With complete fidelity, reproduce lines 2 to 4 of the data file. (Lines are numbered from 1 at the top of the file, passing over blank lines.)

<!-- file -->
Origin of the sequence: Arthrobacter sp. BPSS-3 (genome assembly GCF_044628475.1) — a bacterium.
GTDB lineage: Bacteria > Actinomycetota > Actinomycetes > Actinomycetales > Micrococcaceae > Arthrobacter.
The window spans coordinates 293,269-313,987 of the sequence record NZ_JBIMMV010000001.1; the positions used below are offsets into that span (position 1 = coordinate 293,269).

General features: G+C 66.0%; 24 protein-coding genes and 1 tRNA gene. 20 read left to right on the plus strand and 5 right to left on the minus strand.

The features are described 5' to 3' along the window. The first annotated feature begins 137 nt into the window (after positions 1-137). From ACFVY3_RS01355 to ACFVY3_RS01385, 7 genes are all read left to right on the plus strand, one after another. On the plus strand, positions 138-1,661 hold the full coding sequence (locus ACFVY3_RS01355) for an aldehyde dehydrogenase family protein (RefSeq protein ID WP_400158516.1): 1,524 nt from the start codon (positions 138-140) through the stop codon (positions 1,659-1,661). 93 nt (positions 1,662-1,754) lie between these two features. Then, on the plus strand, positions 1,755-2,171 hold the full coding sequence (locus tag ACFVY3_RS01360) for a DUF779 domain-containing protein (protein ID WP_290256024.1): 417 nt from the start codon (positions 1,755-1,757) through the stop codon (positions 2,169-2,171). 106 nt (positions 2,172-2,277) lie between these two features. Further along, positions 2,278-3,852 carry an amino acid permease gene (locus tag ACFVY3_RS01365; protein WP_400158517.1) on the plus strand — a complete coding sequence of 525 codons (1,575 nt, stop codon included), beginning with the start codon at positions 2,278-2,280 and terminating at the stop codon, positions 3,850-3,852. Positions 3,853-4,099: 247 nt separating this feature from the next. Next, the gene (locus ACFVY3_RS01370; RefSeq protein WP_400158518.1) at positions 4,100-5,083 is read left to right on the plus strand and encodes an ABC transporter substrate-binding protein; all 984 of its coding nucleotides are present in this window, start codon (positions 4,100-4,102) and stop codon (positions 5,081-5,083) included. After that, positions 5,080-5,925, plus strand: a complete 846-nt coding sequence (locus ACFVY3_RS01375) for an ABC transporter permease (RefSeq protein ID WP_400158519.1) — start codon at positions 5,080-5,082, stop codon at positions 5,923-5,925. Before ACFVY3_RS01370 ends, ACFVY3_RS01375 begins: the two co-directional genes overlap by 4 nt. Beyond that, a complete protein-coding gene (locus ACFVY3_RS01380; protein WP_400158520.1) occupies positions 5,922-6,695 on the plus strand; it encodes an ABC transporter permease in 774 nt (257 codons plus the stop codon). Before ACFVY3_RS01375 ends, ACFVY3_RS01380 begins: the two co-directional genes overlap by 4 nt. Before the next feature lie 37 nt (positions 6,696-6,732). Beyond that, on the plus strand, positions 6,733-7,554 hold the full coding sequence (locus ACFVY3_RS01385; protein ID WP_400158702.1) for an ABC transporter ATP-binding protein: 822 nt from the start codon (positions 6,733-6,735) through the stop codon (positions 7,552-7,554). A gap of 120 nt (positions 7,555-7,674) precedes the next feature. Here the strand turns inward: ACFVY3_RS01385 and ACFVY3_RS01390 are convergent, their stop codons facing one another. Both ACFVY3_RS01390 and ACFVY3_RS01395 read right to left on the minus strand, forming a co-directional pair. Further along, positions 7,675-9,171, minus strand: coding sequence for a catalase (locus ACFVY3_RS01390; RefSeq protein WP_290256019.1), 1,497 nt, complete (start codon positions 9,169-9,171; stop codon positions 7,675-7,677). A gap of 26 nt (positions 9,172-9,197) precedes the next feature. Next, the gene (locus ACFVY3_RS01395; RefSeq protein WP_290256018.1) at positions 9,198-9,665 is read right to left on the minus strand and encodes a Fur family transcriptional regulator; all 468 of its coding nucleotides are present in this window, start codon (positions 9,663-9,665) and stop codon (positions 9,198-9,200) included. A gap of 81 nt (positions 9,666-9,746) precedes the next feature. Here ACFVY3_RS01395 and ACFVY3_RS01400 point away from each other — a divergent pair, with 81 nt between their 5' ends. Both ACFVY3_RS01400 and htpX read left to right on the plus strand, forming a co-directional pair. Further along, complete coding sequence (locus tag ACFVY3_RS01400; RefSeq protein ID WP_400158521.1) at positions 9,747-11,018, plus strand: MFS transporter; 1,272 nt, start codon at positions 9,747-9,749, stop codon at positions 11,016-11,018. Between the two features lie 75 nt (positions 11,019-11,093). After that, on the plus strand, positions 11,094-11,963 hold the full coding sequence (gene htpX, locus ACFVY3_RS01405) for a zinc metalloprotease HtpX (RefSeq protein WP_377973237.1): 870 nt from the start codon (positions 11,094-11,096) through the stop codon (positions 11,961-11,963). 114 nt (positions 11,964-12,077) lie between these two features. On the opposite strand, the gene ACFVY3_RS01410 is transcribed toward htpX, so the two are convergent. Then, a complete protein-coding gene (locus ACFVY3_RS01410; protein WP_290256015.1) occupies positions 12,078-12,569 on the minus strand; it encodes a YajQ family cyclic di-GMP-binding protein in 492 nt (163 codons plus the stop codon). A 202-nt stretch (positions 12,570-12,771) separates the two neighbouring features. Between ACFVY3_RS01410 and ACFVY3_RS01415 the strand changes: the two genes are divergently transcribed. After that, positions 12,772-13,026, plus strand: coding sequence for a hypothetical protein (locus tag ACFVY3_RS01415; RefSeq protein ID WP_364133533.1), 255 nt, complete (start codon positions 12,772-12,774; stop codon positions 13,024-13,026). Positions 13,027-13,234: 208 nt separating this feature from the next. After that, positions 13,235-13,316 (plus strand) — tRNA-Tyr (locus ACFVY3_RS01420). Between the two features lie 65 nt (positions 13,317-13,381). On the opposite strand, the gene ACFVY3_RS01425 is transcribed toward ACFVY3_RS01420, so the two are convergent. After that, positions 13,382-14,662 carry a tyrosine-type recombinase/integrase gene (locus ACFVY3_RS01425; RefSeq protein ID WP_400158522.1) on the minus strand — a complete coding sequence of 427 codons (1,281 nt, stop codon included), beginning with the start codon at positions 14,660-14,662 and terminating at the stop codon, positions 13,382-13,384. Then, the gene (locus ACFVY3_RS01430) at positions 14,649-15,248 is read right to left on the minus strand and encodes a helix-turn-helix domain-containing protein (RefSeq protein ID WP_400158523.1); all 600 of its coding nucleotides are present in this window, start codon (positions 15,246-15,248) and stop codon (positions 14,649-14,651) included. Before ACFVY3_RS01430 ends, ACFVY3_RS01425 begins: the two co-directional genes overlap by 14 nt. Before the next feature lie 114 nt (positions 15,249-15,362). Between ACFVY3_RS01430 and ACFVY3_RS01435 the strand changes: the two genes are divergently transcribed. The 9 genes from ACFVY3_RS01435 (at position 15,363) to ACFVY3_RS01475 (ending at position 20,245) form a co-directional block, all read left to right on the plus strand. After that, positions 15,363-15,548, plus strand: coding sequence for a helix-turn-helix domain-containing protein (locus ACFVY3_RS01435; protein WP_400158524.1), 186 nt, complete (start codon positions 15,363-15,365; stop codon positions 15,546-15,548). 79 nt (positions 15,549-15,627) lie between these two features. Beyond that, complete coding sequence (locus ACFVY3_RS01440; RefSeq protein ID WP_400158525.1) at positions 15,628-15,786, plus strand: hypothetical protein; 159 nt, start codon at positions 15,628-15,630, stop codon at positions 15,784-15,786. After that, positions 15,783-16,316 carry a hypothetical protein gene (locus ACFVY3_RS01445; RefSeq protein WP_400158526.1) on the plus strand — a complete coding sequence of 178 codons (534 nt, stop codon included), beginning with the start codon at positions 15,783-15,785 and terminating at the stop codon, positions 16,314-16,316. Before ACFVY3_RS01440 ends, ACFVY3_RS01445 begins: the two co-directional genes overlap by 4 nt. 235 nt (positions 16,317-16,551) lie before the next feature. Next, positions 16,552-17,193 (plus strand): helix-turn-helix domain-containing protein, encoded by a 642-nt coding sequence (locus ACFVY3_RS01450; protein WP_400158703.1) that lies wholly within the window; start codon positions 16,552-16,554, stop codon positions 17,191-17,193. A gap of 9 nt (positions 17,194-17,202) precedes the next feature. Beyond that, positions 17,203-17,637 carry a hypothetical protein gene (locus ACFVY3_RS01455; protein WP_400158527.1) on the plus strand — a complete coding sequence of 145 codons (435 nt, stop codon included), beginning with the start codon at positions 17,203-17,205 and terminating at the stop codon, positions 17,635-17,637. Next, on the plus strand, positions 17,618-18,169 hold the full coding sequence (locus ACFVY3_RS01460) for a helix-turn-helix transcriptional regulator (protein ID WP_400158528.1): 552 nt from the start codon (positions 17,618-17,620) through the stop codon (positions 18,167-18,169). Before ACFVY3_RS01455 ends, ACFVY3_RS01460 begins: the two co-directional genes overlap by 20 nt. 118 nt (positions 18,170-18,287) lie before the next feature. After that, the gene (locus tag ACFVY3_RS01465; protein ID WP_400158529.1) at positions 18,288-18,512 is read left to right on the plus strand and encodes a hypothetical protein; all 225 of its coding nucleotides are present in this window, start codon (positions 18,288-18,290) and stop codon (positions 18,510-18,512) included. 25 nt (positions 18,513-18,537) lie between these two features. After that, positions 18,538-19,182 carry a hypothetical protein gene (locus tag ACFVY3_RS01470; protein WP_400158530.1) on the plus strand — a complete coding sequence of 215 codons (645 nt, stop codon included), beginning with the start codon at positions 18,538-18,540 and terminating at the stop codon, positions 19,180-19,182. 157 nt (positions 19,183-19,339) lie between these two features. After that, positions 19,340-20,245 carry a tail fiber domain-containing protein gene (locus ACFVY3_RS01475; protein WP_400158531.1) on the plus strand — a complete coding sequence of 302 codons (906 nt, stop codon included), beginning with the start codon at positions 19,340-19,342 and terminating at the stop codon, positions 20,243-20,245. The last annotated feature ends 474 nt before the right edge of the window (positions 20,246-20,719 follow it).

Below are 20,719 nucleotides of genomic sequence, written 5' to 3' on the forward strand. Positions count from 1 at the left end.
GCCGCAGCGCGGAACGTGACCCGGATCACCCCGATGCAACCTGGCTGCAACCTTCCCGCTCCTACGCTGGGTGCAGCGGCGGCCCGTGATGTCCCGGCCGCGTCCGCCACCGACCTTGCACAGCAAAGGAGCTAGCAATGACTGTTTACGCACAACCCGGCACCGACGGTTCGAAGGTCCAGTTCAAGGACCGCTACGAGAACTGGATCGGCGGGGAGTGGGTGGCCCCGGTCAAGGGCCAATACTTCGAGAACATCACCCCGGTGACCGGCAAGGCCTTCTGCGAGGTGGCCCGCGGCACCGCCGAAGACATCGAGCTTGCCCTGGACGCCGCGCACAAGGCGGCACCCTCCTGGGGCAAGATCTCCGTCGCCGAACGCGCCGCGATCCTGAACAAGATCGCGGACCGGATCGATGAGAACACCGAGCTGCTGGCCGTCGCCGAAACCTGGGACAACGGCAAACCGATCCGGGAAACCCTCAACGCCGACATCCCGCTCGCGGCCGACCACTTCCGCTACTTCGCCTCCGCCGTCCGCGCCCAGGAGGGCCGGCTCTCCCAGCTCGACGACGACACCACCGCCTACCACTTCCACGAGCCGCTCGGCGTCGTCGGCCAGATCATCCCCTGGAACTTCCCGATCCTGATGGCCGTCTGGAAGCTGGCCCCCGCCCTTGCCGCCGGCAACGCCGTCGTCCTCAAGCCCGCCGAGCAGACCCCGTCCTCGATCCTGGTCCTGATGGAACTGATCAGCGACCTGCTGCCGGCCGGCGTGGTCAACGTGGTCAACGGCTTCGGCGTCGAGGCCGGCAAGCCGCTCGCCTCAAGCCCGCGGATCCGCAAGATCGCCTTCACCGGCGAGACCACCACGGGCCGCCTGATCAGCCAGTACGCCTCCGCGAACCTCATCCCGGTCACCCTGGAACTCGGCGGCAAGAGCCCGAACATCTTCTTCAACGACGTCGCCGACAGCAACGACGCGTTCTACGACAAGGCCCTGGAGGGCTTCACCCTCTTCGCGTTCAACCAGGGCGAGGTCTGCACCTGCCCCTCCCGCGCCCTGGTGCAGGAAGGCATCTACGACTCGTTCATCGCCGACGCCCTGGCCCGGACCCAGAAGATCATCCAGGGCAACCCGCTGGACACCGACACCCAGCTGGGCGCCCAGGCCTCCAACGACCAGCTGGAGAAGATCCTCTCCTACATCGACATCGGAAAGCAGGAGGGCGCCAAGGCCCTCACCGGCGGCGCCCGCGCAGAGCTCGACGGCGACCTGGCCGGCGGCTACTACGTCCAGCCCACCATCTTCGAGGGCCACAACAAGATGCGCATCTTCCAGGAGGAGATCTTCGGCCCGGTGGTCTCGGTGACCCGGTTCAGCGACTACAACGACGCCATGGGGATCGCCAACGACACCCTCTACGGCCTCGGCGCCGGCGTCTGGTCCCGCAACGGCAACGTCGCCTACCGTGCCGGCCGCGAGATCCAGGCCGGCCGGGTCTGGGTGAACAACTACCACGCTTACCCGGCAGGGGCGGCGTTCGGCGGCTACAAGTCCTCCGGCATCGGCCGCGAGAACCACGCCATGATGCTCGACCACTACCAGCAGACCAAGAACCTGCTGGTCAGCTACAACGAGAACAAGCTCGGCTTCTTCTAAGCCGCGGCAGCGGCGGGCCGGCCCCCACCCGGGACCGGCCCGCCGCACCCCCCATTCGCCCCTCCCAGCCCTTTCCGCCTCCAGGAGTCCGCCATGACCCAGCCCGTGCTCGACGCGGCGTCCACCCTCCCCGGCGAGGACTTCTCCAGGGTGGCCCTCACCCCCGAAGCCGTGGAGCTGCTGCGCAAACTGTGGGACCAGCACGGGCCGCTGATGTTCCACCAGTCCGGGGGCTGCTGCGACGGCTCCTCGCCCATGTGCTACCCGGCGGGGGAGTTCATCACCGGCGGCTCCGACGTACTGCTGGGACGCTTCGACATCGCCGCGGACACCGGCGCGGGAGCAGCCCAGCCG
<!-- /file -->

GTDB lineage: Bacteria > Actinomycetota > Actinomycetes > Actinomycetales > Micrococcaceae > Arthrobacter.
The window spans coordinates 293,269-313,987 of the sequence record NZ_JBIMMV010000001.1; the positions used below are offsets into that span (position 1 = coordinate 293,269).

General features: G+C 66.0%; 24 protein-coding genes and 1 tRNA gene. 20 read left to right on the plus strand and 5 right to left on the minus strand.